This week’s scheduled economic reports include readings from S&P Case-Shiller Home Price Indices along with reports on pending home sales and inflation. Weekly readings on mortgage rates and jobless claims will also be released.

What’s Ahead For Mortgage Rates This Week – September 12, 2022

What's Ahead For Mortgage Rates This Week - September 12, 2022Last week’s economic reporting was minimal due to the Labor Day Holiday. Fed Chair Jerome Powell Weekly readings on mortgage rates and jobless claims were also released.

Fed Chair: Rates Expected to Remain Higher

Chair Powell said that interest rates will remain high for a longer than expected time as “history cautions against prematurely loosening [monetary] policy.” The Federal Reserve has a legislative mandate to maintain its target interest rate range at or near 2 percent, During a discussion at the Cato Institute, Chair Powell said that the longer inflation remains above the target rate range the more likely the public will view high inflation as normal.

Chair Powell addressed concerns about political influence on Fed policy. “ I can assure you that we never take into consideration external political considerations.” While President Biden supports the Fed’s policies,  Massachusetts Senator Elizabeth Warren expressed concern that too many rate hikes could raise unemployment. Chairman Powell would not indicate how much the Fed may raise rates at its next monetary policy meeting on September 21 but analysts said the rate hike would likely be 0.75 percent or 0.50 percent at the least.

Mortgage Rates Rise, Jobless Claims Mixed

Freddie Mac reported higher mortgage rates last week as the average rate for 30-year fixed-rate mortgages rose by 23 basis points to 5.89 percent. Rates for 15-year fixed-rate mortgages averaged 5.16 percent and were 18 basis points higher than in the previous week. Rates for 5/1 adjustable rate mortgages averaged 4.64 percent and were 13 basis points higher on average. Discount points averaged 0.70 percent for 30-year fixed-rate mortgages and 0.80 percent for 15-year fixed-rate mortgages. Discount points for 5/1 adjustable rate mortgages averaged 0.40 percent.

New jobless claims fell to 222,000 initial claims filed last week as compared to the previous week’s reading of 228,000 new jobless claims filed.  1.45 million continuing jobless claims were filed last week as compared to the previous week’s 1.44 million ongoing claims filed.

What’s Ahead

This week’s scheduled economic reporting includes readings on month-to-month and annual inflation, retail sales, and consumer sentiment. Weekly readings on mortgage rates and jobless claims will also be released.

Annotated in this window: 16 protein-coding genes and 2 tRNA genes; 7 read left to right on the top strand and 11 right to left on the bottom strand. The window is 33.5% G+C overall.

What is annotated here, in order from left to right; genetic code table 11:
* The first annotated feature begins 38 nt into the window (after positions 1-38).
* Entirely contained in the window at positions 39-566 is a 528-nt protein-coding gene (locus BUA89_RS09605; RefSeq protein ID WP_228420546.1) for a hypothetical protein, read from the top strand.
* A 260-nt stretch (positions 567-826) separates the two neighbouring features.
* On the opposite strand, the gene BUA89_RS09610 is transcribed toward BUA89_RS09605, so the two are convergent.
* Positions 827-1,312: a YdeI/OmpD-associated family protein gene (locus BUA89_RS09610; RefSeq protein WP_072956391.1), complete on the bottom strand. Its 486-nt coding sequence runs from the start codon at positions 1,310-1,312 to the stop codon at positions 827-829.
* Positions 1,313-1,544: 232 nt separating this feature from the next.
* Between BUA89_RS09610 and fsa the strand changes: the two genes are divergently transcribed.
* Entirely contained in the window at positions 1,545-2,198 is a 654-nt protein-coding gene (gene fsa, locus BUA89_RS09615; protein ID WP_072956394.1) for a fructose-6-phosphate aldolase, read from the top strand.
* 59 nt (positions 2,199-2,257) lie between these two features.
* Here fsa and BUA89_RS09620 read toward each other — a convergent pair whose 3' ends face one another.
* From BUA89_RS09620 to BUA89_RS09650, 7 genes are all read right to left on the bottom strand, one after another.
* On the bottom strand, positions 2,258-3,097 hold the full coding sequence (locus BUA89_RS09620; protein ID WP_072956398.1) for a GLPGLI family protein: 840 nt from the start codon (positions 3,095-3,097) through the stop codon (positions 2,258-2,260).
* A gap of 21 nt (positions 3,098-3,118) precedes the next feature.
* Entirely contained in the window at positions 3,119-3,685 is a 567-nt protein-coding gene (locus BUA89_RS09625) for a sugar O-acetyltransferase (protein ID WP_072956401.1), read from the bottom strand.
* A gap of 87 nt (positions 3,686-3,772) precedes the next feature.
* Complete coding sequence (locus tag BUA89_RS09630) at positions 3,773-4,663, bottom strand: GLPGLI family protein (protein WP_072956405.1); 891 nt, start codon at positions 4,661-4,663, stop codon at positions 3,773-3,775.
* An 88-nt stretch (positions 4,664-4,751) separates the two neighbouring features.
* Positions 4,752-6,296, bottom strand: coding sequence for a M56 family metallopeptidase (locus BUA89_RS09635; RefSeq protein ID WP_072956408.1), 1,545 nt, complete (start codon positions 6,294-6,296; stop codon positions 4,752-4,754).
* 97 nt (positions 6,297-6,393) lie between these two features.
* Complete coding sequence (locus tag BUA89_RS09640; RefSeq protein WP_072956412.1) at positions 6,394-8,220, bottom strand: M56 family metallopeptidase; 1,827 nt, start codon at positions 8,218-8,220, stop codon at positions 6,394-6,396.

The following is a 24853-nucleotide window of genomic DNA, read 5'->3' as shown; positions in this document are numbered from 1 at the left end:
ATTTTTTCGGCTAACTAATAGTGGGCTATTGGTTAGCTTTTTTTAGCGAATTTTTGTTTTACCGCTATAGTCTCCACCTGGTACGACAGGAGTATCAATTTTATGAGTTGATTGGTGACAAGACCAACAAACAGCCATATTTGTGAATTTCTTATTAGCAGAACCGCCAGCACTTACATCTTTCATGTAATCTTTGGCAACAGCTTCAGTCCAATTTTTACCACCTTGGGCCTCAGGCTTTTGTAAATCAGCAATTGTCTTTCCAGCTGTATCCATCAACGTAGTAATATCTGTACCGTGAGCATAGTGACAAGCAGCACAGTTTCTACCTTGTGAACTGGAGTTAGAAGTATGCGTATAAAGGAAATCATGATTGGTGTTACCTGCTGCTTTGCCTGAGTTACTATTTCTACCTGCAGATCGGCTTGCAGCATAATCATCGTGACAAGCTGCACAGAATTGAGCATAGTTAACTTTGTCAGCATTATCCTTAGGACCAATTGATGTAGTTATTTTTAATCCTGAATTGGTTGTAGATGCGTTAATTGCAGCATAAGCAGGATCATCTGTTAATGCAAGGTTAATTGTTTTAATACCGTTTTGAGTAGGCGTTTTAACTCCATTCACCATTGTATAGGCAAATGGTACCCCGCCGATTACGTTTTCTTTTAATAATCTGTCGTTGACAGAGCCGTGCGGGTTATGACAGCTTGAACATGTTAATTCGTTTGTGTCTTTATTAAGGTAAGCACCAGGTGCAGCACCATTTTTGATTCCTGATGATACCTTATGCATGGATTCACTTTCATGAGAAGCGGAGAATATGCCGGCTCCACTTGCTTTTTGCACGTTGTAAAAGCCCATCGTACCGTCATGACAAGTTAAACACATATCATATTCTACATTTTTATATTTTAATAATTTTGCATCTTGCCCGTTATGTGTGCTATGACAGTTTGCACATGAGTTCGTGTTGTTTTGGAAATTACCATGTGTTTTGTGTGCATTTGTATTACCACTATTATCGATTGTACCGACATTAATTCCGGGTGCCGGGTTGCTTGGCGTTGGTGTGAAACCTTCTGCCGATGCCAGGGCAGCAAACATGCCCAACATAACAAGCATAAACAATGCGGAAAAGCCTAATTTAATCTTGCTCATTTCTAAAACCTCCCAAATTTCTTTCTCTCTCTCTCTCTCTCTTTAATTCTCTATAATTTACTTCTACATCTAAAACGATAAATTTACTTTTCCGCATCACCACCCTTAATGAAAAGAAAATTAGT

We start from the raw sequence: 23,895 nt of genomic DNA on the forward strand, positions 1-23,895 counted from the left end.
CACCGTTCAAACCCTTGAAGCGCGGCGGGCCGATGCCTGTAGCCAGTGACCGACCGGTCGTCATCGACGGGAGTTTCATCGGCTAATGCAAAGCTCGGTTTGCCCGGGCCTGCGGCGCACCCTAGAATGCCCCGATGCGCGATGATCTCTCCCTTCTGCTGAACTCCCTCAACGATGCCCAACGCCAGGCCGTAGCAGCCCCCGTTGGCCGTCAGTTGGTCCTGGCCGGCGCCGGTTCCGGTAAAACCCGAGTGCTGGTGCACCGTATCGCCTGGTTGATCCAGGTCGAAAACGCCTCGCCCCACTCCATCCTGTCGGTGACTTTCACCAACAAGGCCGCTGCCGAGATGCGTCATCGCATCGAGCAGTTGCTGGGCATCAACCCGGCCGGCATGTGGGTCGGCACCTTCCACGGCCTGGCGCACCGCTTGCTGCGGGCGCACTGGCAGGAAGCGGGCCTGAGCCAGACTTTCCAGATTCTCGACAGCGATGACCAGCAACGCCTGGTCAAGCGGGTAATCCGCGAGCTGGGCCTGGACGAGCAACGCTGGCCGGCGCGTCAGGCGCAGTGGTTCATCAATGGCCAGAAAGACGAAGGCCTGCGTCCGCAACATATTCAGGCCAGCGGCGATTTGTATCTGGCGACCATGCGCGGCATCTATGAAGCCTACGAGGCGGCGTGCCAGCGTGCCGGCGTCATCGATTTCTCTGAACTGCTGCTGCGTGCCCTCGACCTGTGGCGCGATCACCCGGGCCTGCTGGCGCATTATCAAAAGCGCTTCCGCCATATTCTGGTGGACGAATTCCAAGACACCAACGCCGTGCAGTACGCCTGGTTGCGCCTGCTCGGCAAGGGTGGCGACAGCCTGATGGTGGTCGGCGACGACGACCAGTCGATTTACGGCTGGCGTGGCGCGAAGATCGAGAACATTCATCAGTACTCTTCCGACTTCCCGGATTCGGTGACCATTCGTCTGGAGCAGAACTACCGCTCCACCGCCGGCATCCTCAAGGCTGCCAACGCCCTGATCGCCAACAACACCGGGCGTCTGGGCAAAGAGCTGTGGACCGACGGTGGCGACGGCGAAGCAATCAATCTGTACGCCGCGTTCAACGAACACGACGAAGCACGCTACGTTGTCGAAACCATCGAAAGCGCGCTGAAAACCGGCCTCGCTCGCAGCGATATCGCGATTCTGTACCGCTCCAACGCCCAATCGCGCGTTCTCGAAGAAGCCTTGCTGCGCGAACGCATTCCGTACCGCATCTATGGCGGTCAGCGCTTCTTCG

What’s Ahead For Mortgage Rates This Week – August 29, 2022

What's Ahead For Mortgage Rates This Week - August 29, 2022

Last week’s economic news included readings on pending home sales, new home sales, and readings on monthly and yearly inflation rates. Weekly readings on mortgage rates and jobless claims were also published along with the University of Michigan’s final monthly and year-over-year readings on consumer sentiment.

Commerce Department Reports Fewer New Homes Sold in July

Sales of new homes fell by 12.60 percent month-to-month and were 29.6 percent lower year-over-year in July. The Commerce Department reported a year-over-year sales pace of 511,000 new homes sold in July as compared with June’s revised pace of 585,000 new homes sold. June’s reading was revised from its original year-over-year pace of 590,000 new home sales and was the lowest pace of home sales reported since January 2016.

Fears of rapidly rising inflation and mortgage rates impacted would-be homebuyers as construction costs and labor shortages contributed to rising home prices. Pending home sales decreased by one percent in July as compared to June’s reading of -8.9 percent fewer pending sales reported in June.

Mortgage Rates Mixed, Jobless Claims Fall

Freddie Mac reported higher average rates for fixed-rate mortgages as the average rate for 5/1 adjustable rate mortgages fell. Rates for 30-year fixed mortgage rates averaged 5.53 percent and 42 basis points higher. Rates for 15-year fixed-rate mortgages averaged 4.85 percent and were 0.30 basis points higher. The average rate for 5/1 adjustable rate mortgages was three basis points lower at 4.36 percent; discount points averaged 0.80 percent for fixed-rate mortgages and 0.40 percent for 5/1 adjustable rate mortgages.

Initial jobless claims fell to 243,000 first-time claims filed as compared to the previous week’s reading of 245,000 initial claims filed.

Inflation readings for July showed the first decrease since April 2020 as the month-to-month reading decreased by 0.10 percent as compared to June’s month-to-month reading of a one-percent increase in inflation. The core personal consumption rate, which does not include food or fuel costs, rose by 0.10 percent as compared to the expected reading of 0.20 percent and June’s reading of 0.60 percent inflation.

Inflation rose by 6.30 percent year-over-year in July as compared to June’s year-over-year reading of 6.80 percent. Core inflation rose by 4.60 percent year-over-year in July as compared to June’s reading of 4.80 percent. Decreasing inflationary growth suggests that relief may be on the way for consumers.

What’s Next

This week’s scheduled economic reporting includes readings on home prices, construction spending,  public and private-sector job growth, and the national unemployment rate. Weekly readings on mortgage rates and jobless claims will also be released.